We Believe: Part Two “Why the Nicene Creed?”

Before we explore the particulars of the Nicene Creed, I think it is worth addressing some of the potential objections to the use of an Ancient Creed as a statement of faith in the 21st century. And, since we often recite and memorize the Nicene Creed in our classrooms and campus devotions, we may as well address some potential objections to regularly reciting a Creed as well.
Objection 1: No Creed But Jesus

There are some who would say that Christians are called to have “no Creed but Jesus.”

Before we move on it is worth noting that Jesus is far superior to any statement about Him. This goes without saying, which is why it is worth saying.

But let’s think a little bit about the phrase “no Creed but Jesus.”

For starters, “No Creed but Jesus” is a Creed. It is just a really inadequate Creed; one that fails to define the very Jesus it claims to believe in. In other words, you could say “No Creed but Jesus” and mean just about anything you want about Jesus. No Creed but Jesus, that wise sage who died an early death just when his political career began to show promise. No Creed but Jesus, that miracle-worker who tricked people into believing he actually died on the Cross. No Creed but Jesus, the lamb of God who takes away the sins of the world. Those are three very different Creeds. 

Creed comes from the Latin word credo: I believe. Every time we say we believe in Jesus, we are reciting a Creed.

Objection 2: I don’t mean it every time I say it.

My, often surprising, response to this objection by friends, parishioners, or students is usually something along the lines of, “Perfect. That’s what it is there for.”

When you recite a Creed, you are not so much proclaiming what you happen to affirm on a given Sunday morning or Friday afternoon: you are proclaiming the reality that the Scriptures present to the Church about the Triune God and His saving work.

If you have not faced days that make you wonder what you believe, you will. And, perhaps more importantly for our context: your students will.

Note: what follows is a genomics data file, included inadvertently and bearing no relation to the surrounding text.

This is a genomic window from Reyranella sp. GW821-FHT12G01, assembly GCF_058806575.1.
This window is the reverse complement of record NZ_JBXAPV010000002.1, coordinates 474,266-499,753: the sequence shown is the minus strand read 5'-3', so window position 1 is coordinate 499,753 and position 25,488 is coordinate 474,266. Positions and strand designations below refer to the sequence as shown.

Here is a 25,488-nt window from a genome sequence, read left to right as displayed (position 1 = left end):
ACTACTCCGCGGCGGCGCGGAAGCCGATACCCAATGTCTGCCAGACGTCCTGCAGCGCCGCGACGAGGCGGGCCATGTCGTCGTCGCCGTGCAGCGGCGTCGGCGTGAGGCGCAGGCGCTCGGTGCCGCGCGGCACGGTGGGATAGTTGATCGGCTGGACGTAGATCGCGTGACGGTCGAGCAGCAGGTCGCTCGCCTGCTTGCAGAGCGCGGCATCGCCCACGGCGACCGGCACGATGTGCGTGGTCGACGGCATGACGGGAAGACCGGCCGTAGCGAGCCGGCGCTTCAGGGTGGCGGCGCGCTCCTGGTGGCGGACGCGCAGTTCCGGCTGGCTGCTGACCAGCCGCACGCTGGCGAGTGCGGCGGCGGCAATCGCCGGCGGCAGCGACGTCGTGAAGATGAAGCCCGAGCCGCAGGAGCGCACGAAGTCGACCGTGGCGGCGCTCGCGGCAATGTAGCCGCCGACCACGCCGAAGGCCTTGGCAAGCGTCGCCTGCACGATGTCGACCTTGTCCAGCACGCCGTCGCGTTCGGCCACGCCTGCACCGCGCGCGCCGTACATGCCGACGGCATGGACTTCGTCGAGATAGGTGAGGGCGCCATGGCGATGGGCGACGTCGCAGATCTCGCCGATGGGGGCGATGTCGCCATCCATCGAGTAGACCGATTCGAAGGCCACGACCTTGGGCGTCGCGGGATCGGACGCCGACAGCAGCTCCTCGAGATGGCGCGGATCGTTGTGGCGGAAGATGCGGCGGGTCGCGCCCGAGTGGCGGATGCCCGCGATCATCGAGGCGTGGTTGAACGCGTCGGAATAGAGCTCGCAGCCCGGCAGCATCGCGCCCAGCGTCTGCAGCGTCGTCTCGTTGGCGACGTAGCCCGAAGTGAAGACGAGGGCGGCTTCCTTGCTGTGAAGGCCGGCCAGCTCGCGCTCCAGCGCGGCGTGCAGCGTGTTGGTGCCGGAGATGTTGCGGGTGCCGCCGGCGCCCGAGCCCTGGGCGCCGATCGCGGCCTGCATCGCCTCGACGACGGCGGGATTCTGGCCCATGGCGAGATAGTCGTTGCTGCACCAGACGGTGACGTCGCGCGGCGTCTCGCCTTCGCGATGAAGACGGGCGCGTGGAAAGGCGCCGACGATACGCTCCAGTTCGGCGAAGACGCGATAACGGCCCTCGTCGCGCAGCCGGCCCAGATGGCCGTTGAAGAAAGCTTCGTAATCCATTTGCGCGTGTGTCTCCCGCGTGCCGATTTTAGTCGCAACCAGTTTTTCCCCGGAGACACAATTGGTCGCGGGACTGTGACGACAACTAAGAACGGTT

Thank God that, in those moments, we don’t have to rely on what we think we believe, or what we feel like believing at a given moment. What a fickle God we serve if it is up to us to maintain our own belief.

Reciting the Creed is not a performance of your faith, it is an exercise in strengthening your faith. (More on this in our final post in December.)

Objection 3: Doesn’t saying the same words over and over make them less meaningful?”

Not always.

Do you know any couples who have been married for forty, fifty, sixty years? The next time you see them, ask when they last said “I love you” to each other. Chances are, they will tell you it was very recent. It is likely the sort of thing they say multiple times a day.

Couples that have been married this long have been through more sorrow and more joy in their marriage than I have in my lifetime. They have repeated “I love you” to each other more times than I have said my own name.

And as much as I love my wife, I am confident that when they say “I love you” to each other, they actually mean it more than when I say those same words to Vivien.

There are some words that actually become more meaningful the more often we say them. As you all know, words of Scripture are such words. And so are the words of the Nicene Creed, a statement soaked in biblical language.

Why the Nicene Creed?

I may have sold you on the concept of Creeds in general. (Or not, but at least you are still reading!)

But of all the Creeds of the Christian Church—and there are hundreds of them—why would our school choose this one in particular?

There are many reasons, but I want to focus on three.

1. There is not a more widely-accepted summary of the Christian faith than the Nicene Creed.

There are other good contenders, like the Apostle’s Creed. But it is really difficult to pinpoint the origin of the Apostle’s Creed. It did not stem from an official Council, for example. It just appeared. Lots of Churches recognize the Apostles Creed, but the bottom line is this: there is not a single statement of faith that more Christian Churches accept than the Nicene Creed.

For a school that is not attached to one specific Church, Denomination, or Tradition, this is really helpful for us.

2. The Nicene Creed is both broad, and definitive.

The Nicene Creed is broad in some areas: we don’t find narrow, overly-defined statements on some of the most visible differences among our Churches in the Nicene Creed. Two Churches can both affirm the Nicene Creed, and yet disagree on whether or not to baptize an infant. The same is true on Church Governance, the nature of Sacraments, the role of women and men in ministry, and so on. A church that calls their pastor Brother Bill and a church that calls their pastor The Rt. Rev. Dr. Sumner can both affirm the Nicene Creed.

But the Creed is not just broad; it is also incredibly definitive in some areas.

We see, for example, a very specific presentation of the person of Jesus. Much of the rest of this series will explore this language, but for now it is worth noting how specific the Nicene Creed is about who Jesus is.

The Creed is broad where it should be, and definitive where it should be.

3. The Nicene Creed is ancient.

It gives voice to those Christians who have gone before us. The Creed forces us to listen to ancient wisdom. It pushes us beyond the issues of our day.

The Nicene Creed is widely accepted among Christian Churches. It is both broad and definitive. And it is Ancient, giving a voice to the Church that has gone before us. 

Next week we will explore the historical background of the Nicene Creed. Where did it come from, and how did it take the shape it has today?

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